Labour shadow foreign secretary Lisa Nandy accused PM Boris Johnson of launching a “culture war” over demands by Black Lives protesters for the demolition of monuments to historical figures — including Winston Churchill, who led the British resistance to Nazism, and Indian liberation leader Mohandas K Gandhi.
A senior UK Labour Party MP has compared the defence of monuments to Second World War leader Winston Churchill to a 2017 far-right rally in the US.
In an interview with liberal newspaper The Guardian, shadow foreign secretary Lisa Nandy compared Prime Minister Boris Johnson’s opposition to removing Churchill’s statue from sites including Parliament Square to the 2017 Unite the Right rally in Charlottesville, Virginia, at which a counter-protester was murdered.
In the interview praising incoming US President Joe Biden as a “woke guy” and an “inspiration” for Labour, Nandy repeated questionable claims by the Democratic candidate and US media sympathetic to him that outgoing President Donald Trump had praised the roughly 500 marchers, including members of neo-Nazi and white supremacist groups.
“Two years later we had the prime minister here trying to start a culture war over a statue of Churchill and also exactly the same pattern of behaviour in relation to trans rights,” Nandy is quoted as saying. “In 2019, No 10 was polling the red walls to see if it could start a culture war in northern towns over LGBT rights”.
In fact the vandalism of Churchill’s monument and those of other historical figures, including Indian national liberation leader Mohandas K Gandhi —followed by calls to remove them — began in 2020 during British protests in solidarity with the resurgence of the Black Lives Matter (BLM) movement in the US.
Nandy’s comments were at odds with Labour Leader Sir Keir Starmer, who in June last year supported a campaign by the conservative Daily Mail opposing any moves to remove Churchill’s statue from outside the Houses of Parliament.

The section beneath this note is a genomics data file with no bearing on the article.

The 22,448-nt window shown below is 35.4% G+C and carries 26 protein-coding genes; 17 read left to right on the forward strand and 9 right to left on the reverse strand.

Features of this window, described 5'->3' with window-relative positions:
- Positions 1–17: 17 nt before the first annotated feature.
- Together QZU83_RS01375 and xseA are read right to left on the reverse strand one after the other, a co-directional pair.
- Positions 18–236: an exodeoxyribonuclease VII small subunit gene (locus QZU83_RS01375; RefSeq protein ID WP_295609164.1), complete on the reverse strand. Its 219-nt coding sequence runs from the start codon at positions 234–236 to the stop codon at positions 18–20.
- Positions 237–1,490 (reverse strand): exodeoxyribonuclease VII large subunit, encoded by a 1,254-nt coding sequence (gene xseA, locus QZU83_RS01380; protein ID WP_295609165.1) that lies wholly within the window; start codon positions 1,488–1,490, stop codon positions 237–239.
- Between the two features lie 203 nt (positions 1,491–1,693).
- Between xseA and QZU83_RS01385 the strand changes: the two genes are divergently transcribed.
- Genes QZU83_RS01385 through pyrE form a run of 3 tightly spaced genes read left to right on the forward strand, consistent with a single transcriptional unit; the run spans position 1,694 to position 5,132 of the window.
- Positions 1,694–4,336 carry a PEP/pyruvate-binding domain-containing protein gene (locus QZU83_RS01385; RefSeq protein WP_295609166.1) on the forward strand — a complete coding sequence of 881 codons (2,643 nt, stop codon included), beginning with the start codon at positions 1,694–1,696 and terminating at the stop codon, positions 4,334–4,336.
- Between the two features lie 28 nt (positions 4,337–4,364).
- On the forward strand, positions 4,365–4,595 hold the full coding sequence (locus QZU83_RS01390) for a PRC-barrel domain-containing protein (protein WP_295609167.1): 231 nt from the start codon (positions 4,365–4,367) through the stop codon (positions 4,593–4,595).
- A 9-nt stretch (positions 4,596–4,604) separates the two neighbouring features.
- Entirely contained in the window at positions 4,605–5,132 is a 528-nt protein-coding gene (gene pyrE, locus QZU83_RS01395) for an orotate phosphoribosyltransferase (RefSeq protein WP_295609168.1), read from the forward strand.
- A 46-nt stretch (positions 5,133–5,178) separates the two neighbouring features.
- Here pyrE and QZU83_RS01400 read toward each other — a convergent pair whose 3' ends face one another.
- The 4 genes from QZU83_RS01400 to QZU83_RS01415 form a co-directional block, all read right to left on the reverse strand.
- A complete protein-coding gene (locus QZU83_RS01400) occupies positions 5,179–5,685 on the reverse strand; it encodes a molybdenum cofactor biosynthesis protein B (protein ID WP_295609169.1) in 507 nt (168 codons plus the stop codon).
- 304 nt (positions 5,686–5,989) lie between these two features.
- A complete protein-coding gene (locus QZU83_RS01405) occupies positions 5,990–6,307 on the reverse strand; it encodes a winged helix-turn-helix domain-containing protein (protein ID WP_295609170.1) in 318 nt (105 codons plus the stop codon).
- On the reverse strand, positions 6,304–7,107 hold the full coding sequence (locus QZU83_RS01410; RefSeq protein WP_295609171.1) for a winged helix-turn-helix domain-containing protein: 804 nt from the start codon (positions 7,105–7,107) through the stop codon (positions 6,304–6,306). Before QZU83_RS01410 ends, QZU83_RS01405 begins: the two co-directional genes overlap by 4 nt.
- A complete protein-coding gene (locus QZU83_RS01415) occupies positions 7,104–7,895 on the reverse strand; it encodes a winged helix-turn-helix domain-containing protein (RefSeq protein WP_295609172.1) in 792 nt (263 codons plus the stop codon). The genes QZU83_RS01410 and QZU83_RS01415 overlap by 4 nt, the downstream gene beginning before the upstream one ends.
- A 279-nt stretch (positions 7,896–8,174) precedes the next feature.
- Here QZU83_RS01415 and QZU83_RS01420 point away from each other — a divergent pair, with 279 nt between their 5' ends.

Starmer had earlier condemned as “completely wrong” and “lawlessness” the demolition of the statue of 17th-century merchant and philanthropist Edward Colston, who made part of his fortune from the transatlantic slave trade, by BLM protesters in the southwestern port city of Bristol.
Churchill served as prime minister from 1940 to 1945, leading Britain to victory against the Axis of fascist powers dominated by Nazi Germany. Earlier he had consistently criticised his fellow-Conservative predecessor Neville Chamberlain’s policy of appeasement with Nazi leader Adolf Hitler and his failure to forge a military alliance with the Soviet Union.
As a young man, Churchill was commissioned as an officer in the British army and fought in a series of colonial wars, including the Mohmand campaign in India, at the 1898 Battle of Omdurman in the Sudan and in the Second Boer War in South Africa, where he was captured and famously escaped from a POW camp in Pretoria to neighbouring Mozambique.
He went into politics in 1901, being elected first as a Conservative and then as a Liberal party MP, eventually serving as home secretary and First Lord of the Admiralty. Following the failure of the Dardanelles offensive in Turkey, which Churchill pushed for, he resigned from the government in 1915 to volunteer to fight in the trenches in Belgium.
Modern critics have claimed Churchill bore responsibility for the 1943 Bengal Famine which caused 2 to 3 million deaths. Other historians have pointed out that the root cause was Imperial Japan’s invasion of the British colony of Burma, a major rice-producing region, and that Churchill ordered a halt to food exports from colonial India to the blockaded UK in response.
It was not the first time Nandy had made controversial comments in support of “woke” positions. In an interview with ITV’s Good Morning Britain last March during her campaign for Labour leader, she drew equivalence between South African Olympic athlete Caster Semenya — a hermaphrodite who has been legally female since birth — and male-born athletes who wish to compete in women’s sporting events after identifying as transsexual.
— Piers Morgan (@piersmorgan) March 10, 2020
Nandy came third to Starmer and Rebecca Long-Bailey in the leadership election last April. Both Nandy and Long-Bailey, along with the other female candidates who dropped out before the balloting stage, had signed a set of 12 “pledges” written by the Labour Campaign for Trans Rights, a Twitter account set up months earlier. Those pledges included branding feminist groups including Women’s Place UK as “trans-exclusionist hate groups” and expelling their members from the party.